Likewise, strengthened economic and diplomatic ties between Turkey and Nigeria are likely to have precipitated the creation of the aforementioned Istanbul-Abuja service, which complements existing flights to Lagos and Kano. According to the Turkish Ministry of Foreign Affairs, bilateral trade between the two countries has tripled over the past decade - that the two nations should want bolster connectivity is no mystery.
According to Kotil, demand for the new service has been positive and is expected to consolidate the airline's already favourable position in the Nigerian market.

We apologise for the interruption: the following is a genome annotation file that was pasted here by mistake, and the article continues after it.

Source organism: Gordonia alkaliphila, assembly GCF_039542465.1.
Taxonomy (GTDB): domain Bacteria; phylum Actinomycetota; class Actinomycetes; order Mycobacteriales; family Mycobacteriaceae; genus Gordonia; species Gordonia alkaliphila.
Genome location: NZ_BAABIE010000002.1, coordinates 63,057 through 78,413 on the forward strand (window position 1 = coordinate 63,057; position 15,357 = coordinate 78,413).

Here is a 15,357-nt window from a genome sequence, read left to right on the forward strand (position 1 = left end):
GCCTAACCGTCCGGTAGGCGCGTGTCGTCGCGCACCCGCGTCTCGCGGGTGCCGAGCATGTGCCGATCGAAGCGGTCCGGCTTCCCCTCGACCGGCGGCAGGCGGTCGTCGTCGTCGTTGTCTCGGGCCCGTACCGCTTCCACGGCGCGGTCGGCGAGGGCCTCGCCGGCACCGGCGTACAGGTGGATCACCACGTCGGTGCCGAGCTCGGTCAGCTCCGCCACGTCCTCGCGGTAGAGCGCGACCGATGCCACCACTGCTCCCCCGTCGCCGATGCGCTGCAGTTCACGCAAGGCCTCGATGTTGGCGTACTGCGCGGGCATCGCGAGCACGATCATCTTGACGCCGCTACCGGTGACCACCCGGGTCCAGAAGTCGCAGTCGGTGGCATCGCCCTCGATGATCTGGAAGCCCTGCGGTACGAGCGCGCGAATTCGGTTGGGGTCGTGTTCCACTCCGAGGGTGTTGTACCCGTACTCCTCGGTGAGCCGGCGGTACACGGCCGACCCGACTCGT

"The rationale behind commencing flights to Abuja was about realising our competitive connectivity in the region," he explains. "Players in the market, such as agents, are now becoming more familiar with the idea of Turkish Airlines in Abuja, as well Lagos and Kano, where we already exist."
Other destinations added this year include Bamako in Mali, where flights began at the end of May, and Maputo in Mozambique, where they are scheduled to start at the end of October.
The carrier is also set to announce openings in Juba in South Sudan and Conakry in Guinea, although no set dates have been announced yet. Securing a route to the latter is likely to be contingent on the Ebola virus - or being free thereof - which has had a dramatic impact on air traffic to the country over the past year.
As Kotil says, "Growth will also be contingent upon aircraft availability and flight authorisations."